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Learning Piano

by lyzadanger

Sometimes in life we regret not completing hobbies or pastimes we once enjoyed. I know I regretted never carrying on with playing football and also continuing my passion for learning piano, reading music, especially the Piano. Learning piano can be a daunting task, however taken in bite size chunks and with plenty of tuition and practice it can be mastered.  Learning piano can be a great adult pastime.

Perhaps one of the easiest ways to learn any musical instrument is to learn how to read music. Being able to read scales can easily help you prepare for finding your way around any musical piece. The piano is a solo instrument and is perhaps one of the easiest instruments to learn to play. Whether its a solo piece and or used for accompaniment the style of music suited to the piano are endless.

The best way to learn to play the piano is preparation. If you are serious about learning to play, then you will need to set aside at least 30 minutes to an hour each day to practice. Piano’s can be expensive instruments. It might be better to invest in a keyboard at first to get used to the layout, otherwise that piano may become an expensive shelf for nick-nacks.

The next step is to decide exactly how you want to learn. If you feel your time would be better spent being trained by someone else, look for piano teachers in your area. Just doing a search for Piano teachers on the internet will give you plenty of scope, to figure out which one is best for you, based on your learning style, price and location. Also speak to other piano players and visit musical instrument shops for a good recommendation or testimonial of a piano teacher. Many schools and colleges may offer subsidized courses for those looking to learn the piano.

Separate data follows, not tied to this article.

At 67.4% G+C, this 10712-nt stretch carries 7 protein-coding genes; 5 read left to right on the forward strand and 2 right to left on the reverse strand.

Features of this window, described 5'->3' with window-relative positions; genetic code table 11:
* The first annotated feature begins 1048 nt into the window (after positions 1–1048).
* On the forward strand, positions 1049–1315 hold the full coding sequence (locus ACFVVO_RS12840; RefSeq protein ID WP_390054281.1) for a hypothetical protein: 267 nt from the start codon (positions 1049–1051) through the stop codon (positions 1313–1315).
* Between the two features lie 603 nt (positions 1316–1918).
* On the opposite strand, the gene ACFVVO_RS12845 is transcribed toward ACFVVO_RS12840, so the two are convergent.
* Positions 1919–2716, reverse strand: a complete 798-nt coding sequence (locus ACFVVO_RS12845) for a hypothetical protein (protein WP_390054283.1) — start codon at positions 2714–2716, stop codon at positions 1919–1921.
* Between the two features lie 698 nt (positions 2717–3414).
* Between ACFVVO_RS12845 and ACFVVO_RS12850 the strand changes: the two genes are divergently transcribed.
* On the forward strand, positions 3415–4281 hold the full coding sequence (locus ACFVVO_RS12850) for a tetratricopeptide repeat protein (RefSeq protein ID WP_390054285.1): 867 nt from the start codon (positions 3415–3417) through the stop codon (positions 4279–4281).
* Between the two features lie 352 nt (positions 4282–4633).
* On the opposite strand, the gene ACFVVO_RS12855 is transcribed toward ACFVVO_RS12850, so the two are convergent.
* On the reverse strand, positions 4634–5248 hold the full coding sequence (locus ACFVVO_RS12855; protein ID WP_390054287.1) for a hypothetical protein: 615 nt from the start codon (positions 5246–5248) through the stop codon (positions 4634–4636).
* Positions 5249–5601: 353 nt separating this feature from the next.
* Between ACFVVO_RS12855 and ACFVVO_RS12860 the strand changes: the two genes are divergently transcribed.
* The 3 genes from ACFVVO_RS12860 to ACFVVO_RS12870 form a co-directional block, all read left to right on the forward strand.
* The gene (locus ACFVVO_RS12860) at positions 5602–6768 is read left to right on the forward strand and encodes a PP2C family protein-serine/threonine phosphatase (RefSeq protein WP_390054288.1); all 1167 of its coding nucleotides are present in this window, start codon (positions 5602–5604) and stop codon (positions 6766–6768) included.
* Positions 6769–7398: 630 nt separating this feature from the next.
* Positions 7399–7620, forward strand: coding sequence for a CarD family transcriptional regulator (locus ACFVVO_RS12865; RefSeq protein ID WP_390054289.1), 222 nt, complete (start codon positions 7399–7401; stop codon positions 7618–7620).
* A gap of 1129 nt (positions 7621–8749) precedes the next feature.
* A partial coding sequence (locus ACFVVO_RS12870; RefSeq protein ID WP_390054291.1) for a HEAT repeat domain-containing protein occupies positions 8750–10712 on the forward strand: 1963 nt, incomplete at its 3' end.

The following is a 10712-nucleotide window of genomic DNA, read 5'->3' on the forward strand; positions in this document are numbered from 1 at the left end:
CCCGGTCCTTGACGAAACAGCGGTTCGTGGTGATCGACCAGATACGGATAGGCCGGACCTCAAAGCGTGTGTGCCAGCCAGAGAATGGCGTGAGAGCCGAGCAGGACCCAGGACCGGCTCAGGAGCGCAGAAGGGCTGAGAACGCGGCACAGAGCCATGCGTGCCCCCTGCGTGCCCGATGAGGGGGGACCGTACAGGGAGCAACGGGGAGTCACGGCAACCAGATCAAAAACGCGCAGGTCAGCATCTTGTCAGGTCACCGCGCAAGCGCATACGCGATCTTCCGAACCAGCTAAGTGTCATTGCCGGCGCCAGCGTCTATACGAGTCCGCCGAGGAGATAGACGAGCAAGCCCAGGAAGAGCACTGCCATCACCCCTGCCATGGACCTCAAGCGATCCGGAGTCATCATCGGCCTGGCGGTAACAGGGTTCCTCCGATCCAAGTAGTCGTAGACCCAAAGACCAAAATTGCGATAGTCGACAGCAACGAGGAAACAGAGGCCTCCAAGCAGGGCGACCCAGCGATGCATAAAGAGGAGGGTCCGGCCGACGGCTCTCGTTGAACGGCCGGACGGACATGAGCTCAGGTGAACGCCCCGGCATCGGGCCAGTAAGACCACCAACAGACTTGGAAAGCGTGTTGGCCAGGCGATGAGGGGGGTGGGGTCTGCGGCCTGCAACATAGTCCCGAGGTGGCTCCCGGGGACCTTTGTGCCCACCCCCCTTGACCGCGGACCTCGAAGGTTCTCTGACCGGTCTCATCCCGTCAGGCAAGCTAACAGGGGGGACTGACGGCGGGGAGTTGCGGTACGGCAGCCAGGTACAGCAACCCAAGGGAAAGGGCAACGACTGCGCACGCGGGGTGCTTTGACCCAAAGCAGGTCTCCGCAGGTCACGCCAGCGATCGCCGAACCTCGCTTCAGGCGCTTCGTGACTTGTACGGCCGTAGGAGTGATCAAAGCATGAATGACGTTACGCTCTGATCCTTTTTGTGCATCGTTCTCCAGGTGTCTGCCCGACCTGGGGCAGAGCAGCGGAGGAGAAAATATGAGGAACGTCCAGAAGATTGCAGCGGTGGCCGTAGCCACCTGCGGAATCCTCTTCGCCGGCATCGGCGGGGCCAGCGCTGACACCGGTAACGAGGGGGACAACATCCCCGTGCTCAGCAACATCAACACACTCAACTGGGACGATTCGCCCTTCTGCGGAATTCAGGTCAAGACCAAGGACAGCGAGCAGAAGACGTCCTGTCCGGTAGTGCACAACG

If you would rather learn by yourself this is another option. You can purchase piano/keyboard lessons online, at your local musical instrument shop or library. However remember this is going to take patience and practice. You will have no one to guide your progress and in fact you will often have to become your own teacher.

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Now you have decided on a method one of the first things you will learn is the layout of the keyboard. A piano normally has 88 keys, 36 black keys and 52 white keys. In the beginning it is best not to worry too much about the black keys as these are usually added to pieces once you feel comfortable with the overall layout. Leaning the correct hand positions when playing a piece of music is a bit like learning to type. To begin with the right hand should start on the “C’ note with the thumb and the rest of the fingers should be placed on the other white notes directly to the right. The left hand usually handles the accompaniment or chords for a piece.

Learning to play the piano is fun but hard work. Like anything you try and learn never give up and practice practice, practice. Happy playing.

Neil Maycock writes articles for Piano Lessons Chester

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